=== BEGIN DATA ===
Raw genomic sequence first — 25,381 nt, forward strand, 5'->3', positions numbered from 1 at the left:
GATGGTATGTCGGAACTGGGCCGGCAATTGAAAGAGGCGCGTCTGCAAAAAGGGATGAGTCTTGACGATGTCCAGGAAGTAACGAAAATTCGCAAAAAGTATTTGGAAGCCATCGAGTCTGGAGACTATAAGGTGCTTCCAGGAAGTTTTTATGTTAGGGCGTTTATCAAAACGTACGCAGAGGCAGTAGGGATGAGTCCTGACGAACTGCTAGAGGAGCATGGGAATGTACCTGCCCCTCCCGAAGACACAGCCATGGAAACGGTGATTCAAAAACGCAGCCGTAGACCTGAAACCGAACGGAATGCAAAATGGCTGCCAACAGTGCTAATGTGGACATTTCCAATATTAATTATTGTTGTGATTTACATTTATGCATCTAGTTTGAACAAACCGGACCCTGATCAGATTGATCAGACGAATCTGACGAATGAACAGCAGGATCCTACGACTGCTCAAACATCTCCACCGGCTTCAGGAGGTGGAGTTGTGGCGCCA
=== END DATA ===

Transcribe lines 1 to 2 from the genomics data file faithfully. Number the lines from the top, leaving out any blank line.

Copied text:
Raw genomic sequence first — 25,381 nt, forward strand, 5'->3', positions numbered from 1 at the left:
GATGGTATGTCGGAACTGGGCCGGCAATTGAAAGAGGCGCGTCTGCAAAAAGGGATGAGTCTTGACGATGTCCAGGAAGTAACGAAAATTCGCAAAAAGTATTTGGAAGCCATCGAGTCTGGAGACTATAAGGTGCTTCCAGGAAGTTTTTATGTTAGGGCGTTTATCAAAACGTACGCAGAGGCAGTAGGGATGAGTCCTGACGAACTGCTAGAGGAGCATGGGAATGTACCTGCCCCTCCCGAAGACACAGCCATGGAAACGGTGATTCAAAAACGCAGCCGTAGACCTGAAACCGAACGGAATGCAAAATGGCTGCCAACAGTGCTAATGTGGACATTTCCAATATTAATTATTGTTGTGATTTACATTTATGCATCTAGTTTGAACAAACCGGACCCTGATCAGATTGATCAGACGAATCTGACGAATGAACAGCAGGATCCTACGACTGCTCAAACATCTCCACCGGCTTCAGGAGGTGGAGTTGTGGCGCCA